You mentioned culture & traditions. So is it safe for me to say that you'd prefer 'Oiwi now, not HAWAIIAN which replaced Hawaiian Native because you follow Hawaiian tradition and culture? You LIVE Hawaiian culture and tradition? I mentioned how the culture is a part of me, so I don't see myself "practicing" it, although it was pointed out to me that I was "into" my culture which I responded that I wasn't, but rather I do things b/c it is a part of who I am. So, do you do the same? And if so, why is it that you like to point out "ethnic Hawaiians" and exhibit very pessimistic attitudes akin to Kenneth Conklin?



Jere: "Were the first settlers to the islands oiwi, or only their children, after they were buried?"

Kalani: "'Oiwi, kanaka (the term used before) or kanaka maoli (if you prefer) were all the same. Hawaiian genealogy goes back to Haloa, ka Hawai'i mua loa, or the very first Hawaiian. Wakea and Papa (Haloa's parents) are credited as the progenitors of the Hawaiian people. Yet, we now understand that Wakea and Papa were progenitors for other Polynesians. They were still kanaka in this sense, just not natives to ka pae 'aina o Hawai'i. So, did this make Wakea & Papa 'oiwi as you say? Yes."


Jere: What do you think makes someone "hawaiian" kalani? What do you think makes someone kanaka, or oiwi? If it is not blood, can you give me one example of someone without 20mL of koko traced back to pre-1778 who you consider kanaka or oiwi? Perhaps the adopted son of some kanaka? Or someone who had a blood transplant?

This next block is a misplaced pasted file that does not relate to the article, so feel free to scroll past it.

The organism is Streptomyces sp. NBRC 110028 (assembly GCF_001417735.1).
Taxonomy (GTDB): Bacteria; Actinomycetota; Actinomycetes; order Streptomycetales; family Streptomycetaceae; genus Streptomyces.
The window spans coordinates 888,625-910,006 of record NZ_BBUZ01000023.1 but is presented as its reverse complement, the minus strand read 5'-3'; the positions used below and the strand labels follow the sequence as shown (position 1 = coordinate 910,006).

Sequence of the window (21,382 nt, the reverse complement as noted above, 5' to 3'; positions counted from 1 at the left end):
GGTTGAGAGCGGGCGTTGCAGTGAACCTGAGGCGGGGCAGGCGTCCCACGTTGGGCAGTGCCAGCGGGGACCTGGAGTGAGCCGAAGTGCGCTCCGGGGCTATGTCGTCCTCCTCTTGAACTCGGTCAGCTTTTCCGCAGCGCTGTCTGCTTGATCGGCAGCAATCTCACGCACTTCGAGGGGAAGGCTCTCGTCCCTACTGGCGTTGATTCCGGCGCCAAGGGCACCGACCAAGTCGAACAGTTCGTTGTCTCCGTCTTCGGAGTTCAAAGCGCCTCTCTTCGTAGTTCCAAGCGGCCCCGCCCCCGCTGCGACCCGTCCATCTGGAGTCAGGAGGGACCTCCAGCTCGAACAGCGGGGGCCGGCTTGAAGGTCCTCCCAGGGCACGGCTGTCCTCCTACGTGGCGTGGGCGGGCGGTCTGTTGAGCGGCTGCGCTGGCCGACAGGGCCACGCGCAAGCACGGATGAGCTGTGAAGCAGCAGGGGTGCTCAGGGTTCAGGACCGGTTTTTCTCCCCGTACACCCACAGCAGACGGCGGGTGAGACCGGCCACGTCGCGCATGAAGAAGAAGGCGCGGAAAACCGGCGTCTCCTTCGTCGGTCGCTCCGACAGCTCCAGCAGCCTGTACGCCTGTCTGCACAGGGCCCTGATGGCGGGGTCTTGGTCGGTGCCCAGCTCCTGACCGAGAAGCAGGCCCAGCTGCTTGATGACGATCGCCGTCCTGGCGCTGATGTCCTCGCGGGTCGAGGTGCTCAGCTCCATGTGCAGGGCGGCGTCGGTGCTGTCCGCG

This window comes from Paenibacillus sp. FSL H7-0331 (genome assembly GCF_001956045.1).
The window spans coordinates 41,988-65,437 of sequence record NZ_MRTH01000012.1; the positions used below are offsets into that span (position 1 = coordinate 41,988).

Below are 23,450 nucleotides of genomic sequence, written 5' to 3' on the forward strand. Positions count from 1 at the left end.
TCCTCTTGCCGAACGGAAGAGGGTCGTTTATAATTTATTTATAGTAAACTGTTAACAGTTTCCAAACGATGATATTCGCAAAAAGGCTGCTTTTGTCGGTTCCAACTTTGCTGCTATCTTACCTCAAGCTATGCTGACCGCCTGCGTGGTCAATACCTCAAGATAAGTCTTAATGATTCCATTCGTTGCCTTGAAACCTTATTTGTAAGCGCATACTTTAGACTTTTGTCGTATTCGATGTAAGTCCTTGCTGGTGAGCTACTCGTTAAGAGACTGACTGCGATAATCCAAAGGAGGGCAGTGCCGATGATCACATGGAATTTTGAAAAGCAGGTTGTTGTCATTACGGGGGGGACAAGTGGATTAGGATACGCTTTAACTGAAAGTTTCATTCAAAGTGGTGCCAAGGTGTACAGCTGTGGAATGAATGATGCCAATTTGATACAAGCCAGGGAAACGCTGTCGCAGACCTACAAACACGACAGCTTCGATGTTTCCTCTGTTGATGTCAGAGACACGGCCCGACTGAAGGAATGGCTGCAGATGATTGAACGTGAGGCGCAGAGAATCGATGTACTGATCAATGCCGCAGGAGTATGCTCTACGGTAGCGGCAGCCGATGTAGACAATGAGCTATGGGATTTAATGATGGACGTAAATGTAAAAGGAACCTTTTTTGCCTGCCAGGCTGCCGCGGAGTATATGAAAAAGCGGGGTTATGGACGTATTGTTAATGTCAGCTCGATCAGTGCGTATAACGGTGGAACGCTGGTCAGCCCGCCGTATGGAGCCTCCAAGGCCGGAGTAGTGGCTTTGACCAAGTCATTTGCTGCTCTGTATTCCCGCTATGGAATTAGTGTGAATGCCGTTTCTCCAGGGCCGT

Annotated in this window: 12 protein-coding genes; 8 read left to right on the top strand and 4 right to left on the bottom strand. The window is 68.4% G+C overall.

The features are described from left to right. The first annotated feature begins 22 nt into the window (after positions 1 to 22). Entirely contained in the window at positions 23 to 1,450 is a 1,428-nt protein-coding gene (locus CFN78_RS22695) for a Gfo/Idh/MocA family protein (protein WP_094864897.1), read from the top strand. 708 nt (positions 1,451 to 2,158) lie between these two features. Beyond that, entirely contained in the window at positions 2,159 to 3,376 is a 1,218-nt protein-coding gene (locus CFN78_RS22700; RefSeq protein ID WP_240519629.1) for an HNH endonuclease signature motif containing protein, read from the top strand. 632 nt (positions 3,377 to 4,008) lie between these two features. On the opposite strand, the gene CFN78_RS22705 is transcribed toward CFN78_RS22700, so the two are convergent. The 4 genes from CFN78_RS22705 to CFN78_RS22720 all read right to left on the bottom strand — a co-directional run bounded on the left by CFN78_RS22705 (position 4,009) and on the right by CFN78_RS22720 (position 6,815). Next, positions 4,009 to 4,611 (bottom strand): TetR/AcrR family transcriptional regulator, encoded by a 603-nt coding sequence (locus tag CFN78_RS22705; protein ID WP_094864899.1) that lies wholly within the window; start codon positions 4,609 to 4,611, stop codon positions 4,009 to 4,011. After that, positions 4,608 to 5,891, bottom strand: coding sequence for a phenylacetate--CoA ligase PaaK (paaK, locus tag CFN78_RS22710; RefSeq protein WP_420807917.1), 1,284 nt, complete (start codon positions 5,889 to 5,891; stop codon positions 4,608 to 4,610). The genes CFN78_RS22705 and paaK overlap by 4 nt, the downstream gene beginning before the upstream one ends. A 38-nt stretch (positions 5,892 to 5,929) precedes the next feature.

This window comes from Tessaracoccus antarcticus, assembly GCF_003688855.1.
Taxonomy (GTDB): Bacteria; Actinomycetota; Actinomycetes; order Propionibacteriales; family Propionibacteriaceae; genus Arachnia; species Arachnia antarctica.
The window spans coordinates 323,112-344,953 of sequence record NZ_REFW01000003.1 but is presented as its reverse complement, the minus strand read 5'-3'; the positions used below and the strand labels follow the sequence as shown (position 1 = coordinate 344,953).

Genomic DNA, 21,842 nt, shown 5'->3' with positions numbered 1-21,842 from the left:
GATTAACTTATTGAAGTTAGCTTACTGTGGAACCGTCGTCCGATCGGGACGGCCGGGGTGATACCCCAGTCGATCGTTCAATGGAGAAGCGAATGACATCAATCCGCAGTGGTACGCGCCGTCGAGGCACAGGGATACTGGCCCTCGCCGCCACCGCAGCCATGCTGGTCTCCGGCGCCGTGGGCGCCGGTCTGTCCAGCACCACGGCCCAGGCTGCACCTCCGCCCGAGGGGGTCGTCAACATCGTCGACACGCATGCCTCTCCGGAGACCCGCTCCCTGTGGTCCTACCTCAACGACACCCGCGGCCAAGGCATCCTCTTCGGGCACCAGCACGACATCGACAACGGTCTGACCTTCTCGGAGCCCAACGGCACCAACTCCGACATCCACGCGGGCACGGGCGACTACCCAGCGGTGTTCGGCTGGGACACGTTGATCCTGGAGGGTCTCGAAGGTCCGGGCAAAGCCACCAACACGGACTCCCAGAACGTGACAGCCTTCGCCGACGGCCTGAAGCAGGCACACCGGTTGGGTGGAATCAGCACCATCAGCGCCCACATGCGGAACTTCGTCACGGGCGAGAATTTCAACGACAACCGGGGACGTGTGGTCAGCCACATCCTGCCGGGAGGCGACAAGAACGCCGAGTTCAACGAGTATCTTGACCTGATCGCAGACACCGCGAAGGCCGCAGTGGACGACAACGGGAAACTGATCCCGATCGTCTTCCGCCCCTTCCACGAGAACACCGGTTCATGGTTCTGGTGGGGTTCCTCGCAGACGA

Kalani: "First, you need to just throw out that mentality of BQ entirely. Stop writing 20ml because I know you do not understand what that actually means or are you even aware how much that really is without looking at a bottle of water or some other item that holds liquid? Or did you already do that which explains why you write that all the time? Not to mention any scientist can explain to you how exracting that type (bq) would be impossible if you are looking for a particular type (ie Hawaiian). I assume you know that people are not born with blood in their body that remains stagnent forever and ever, but rather blood is produced in ka iwi.

Since you're not into independence, I don't think I should explain to you what makes someone "Hawaiian". We know how "Hawaiian" has been interpreted and are well aware of how people such as yourself, of which I refer to as part-time Hawaiians who use it whenever they need to in order to prove inclusivity BUT if they need to single us out, then it is an exclusive term. Hence the part-time Hawaiian.

I already explained ancestry/'oiwi/kanaka. As for an adopted son of an 'oiwi, which if I understood you correctly it seems you meant a long, long time ago like the 1800s. I can say that from experience only I have seen others view their ancestor, their FOREIGN ancestor whether adopted or not as a kama'aina. That is not the term that they used though. Kama'aina has a diff. meaning today of course. But whether they viewed their foreign ancestor as a native ('oiwi) or not, you do realize that the issue one that doesn't exist because 1) their descendants have mixed with other 'oiwi and 2) their intent was not about becoming 'oiwi or using 'oiwi to single out people as in what you have been doing.